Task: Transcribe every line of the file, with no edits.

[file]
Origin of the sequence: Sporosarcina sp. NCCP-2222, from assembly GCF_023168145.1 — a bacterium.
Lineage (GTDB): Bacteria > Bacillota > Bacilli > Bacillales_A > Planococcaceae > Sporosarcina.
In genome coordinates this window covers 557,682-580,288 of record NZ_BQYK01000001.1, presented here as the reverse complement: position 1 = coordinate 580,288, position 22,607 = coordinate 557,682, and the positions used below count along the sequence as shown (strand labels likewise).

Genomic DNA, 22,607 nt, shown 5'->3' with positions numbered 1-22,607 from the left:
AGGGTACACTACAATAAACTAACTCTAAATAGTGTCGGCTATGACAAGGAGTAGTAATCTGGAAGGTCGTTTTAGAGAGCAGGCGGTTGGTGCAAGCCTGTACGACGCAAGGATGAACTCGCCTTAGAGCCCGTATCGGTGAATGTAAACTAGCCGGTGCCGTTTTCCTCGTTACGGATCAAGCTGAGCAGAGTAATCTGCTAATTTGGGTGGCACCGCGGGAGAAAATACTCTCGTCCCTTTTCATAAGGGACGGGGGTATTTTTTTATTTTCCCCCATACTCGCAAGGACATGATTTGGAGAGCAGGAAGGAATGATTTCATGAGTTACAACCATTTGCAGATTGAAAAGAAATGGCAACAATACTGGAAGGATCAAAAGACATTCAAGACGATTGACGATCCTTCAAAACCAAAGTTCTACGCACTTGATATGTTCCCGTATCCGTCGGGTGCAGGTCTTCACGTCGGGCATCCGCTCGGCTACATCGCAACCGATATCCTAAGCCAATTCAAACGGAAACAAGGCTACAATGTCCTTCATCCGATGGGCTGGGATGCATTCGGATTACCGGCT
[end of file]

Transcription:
Origin of the sequence: Sporosarcina sp. NCCP-2222, from assembly GCF_023168145.1 — a bacterium.
Lineage (GTDB): Bacteria > Bacillota > Bacilli > Bacillales_A > Planococcaceae > Sporosarcina.
In genome coordinates this window covers 557,682-580,288 of record NZ_BQYK01000001.1, presented here as the reverse complement: position 1 = coordinate 580,288, position 22,607 = coordinate 557,682, and the positions used below count along the sequence as shown (strand labels likewise).

Genomic DNA, 22,607 nt, shown 5'->3' with positions numbered 1-22,607 from the left:
AGGGTACACTACAATAAACTAACTCTAAATAGTGTCGGCTATGACAAGGAGTAGTAATCTGGAAGGTCGTTTTAGAGAGCAGGCGGTTGGTGCAAGCCTGTACGACGCAAGGATGAACTCGCCTTAGAGCCCGTATCGGTGAATGTAAACTAGCCGGTGCCGTTTTCCTCGTTACGGATCAAGCTGAGCAGAGTAATCTGCTAATTTGGGTGGCACCGCGGGAGAAAATACTCTCGTCCCTTTTCATAAGGGACGGGGGTATTTTTTTATTTTCCCCCATACTCGCAAGGACATGATTTGGAGAGCAGGAAGGAATGATTTCATGAGTTACAACCATTTGCAGATTGAAAAGAAATGGCAACAATACTGGAAGGATCAAAAGACATTCAAGACGATTGACGATCCTTCAAAACCAAAGTTCTACGCACTTGATATGTTCCCGTATCCGTCGGGTGCAGGTCTTCACGTCGGGCATCCGCTCGGCTACATCGCAACCGATATCCTAAGCCAATTCAAACGGAAACAAGGCTACAATGTCCTTCATCCGATGGGCTGGGATGCATTCGGATTACCGGCT